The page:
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Research Breakthrough Might End The Anxiety of Alcohol Withdrawal

Research Breakthrough Might End The Anxiety of Alcohol Withdrawal
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Illinois researchers now understand on the molecular level how alcohol induces anxiety - and they think they might be able to stop it.

Researchers have long known that those prone to high anxiety were at a greater risk to develop an alcohol addiction, and that the high levels of anxiety associated with trying to quit drinking made it tough for alcoholics to avoid relapse. Now they know why, at the molecular level, that this happens.

Researchers at the University of Illinois at Chicago College of Medicine, developed an animal model study to look at what's happening with anxiety and alcohol addiction, and they found that alcohol consumption actually causes changes in levels of a protein responsible for initiating the shape and growth of neurons in the brain, specifically, in the amygdala.

Neurons communicate with each other via extensions called dendritic spines. Neurons in the amygdala regulate emotion and anxiety, and alcohol use increases the production of a protein called Arc, which causes increased growth in the dendritic spines of neurons that regulate anxiety. This increased growth results in a temporary lessening of anxiety, and for someone with high normal levels of anxiety, this can feel pretty good, and lead to regular or even heavy alcohol use as a way of self medicating their anxiety problems. This is likely why people with a diagnosis of anxiety are at a greatly increased risk to develop an alcohol addiction.

Unfortunately, it doesn’t work for long. The brain develops a tolerance to the effects of alcohol on dendritic spine growth. After regular alcohol use, neurons only function at a "normal" level when stimulated by Arc after alcohol consumption. A heavy drinker needs to drink just to feel normal levels of anxiety, and without drinking, will start to feel higher anxiety. This anxiety tolerance propagates the development and maintenance of alcoholism.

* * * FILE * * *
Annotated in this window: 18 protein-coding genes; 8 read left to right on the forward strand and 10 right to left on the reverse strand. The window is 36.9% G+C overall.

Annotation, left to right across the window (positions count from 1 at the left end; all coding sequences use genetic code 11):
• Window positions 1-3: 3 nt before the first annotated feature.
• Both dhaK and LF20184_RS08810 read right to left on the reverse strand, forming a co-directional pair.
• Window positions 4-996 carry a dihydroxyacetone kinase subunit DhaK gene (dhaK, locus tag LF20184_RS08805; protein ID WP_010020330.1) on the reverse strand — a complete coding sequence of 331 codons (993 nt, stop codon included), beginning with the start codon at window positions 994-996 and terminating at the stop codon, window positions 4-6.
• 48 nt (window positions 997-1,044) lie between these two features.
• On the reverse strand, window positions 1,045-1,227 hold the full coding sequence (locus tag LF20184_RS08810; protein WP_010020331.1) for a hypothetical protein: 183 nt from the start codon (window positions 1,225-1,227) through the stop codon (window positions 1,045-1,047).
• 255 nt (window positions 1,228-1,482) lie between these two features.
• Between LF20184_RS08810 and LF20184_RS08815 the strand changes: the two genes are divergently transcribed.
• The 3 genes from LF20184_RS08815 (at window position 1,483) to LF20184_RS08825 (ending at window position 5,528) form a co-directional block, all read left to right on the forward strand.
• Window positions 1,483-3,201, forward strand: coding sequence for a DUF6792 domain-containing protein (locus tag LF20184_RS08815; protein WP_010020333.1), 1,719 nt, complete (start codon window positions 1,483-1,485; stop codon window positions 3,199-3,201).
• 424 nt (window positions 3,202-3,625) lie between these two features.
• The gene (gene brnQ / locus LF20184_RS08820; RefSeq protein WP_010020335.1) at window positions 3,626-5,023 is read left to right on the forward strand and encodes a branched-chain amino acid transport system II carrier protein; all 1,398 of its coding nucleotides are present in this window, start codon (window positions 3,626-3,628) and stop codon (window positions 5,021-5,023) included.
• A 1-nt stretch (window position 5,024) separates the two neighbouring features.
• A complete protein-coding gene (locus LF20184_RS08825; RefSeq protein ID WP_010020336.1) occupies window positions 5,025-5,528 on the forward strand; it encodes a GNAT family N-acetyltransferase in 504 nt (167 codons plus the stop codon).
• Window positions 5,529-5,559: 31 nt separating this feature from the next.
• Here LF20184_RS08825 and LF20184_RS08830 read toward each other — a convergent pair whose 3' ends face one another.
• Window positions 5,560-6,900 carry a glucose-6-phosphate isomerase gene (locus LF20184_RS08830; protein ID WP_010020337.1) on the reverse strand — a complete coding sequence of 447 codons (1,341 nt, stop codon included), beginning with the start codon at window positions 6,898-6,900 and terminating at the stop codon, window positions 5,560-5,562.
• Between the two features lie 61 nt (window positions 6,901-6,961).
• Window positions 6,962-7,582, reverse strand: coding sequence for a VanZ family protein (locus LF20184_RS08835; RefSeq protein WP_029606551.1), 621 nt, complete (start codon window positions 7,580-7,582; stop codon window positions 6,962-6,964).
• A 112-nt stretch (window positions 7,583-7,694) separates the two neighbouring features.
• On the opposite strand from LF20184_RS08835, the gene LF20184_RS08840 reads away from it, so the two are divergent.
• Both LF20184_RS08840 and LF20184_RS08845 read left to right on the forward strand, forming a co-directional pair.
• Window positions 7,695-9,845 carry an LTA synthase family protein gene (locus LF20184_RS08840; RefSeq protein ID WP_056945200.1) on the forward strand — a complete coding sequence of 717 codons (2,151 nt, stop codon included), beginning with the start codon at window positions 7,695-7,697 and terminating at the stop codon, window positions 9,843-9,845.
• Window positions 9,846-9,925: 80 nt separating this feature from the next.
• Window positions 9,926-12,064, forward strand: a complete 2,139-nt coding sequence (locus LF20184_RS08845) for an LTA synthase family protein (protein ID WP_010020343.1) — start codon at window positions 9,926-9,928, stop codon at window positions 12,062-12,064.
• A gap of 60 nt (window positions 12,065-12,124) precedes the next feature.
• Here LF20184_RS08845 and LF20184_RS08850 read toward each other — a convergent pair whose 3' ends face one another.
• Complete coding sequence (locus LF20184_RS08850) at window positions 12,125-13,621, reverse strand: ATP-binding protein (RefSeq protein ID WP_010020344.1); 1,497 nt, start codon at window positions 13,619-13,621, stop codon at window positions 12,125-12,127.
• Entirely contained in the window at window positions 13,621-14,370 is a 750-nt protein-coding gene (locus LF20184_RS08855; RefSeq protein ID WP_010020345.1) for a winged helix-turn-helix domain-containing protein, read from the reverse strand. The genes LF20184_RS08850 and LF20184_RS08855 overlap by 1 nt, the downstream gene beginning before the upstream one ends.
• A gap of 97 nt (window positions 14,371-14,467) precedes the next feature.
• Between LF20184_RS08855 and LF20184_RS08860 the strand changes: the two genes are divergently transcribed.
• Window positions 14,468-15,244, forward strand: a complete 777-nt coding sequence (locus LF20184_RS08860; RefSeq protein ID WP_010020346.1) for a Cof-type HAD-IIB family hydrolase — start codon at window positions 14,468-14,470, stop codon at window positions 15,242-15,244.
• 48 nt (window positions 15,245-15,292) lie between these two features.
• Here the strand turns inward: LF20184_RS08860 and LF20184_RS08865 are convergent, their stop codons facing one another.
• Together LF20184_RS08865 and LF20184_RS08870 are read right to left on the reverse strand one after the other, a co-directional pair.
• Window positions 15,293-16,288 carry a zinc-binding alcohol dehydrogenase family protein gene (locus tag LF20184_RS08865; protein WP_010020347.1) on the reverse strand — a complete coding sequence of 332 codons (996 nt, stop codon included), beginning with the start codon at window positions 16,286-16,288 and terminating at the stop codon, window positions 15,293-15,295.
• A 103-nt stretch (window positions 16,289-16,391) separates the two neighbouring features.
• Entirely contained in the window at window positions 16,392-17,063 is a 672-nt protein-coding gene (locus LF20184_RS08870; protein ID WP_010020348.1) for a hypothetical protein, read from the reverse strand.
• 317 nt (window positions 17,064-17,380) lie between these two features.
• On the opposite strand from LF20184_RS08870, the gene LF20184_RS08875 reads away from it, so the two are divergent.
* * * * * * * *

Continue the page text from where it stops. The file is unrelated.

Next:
After observing these modifications in levels of Arc and dendritic spine growth after alcohol use, researchers tested their hypothesis that Arc levels influence alcohol drinking behaviors in animal model studies. Using rats, researchers observed the quantities of alcohol rats drank at normal, after having Arc levels depleted and after having Arc levels restored. The rats with depleted Arc levels (similar to what a heavy drinker would have when not drinking) drank considerably more than rats with normal Arc levels, presumably as a way to self medicate anxiety.

The researchers hope that their breakthrough in the understanding of molecular processes that influence the development and continuation of alcoholism may lead to the development of effective new medications – medications that would remove much of the anxiety associated with quitting drinking.

The study can be read in full in the March 5th edition of The Journal of Neuroscience.

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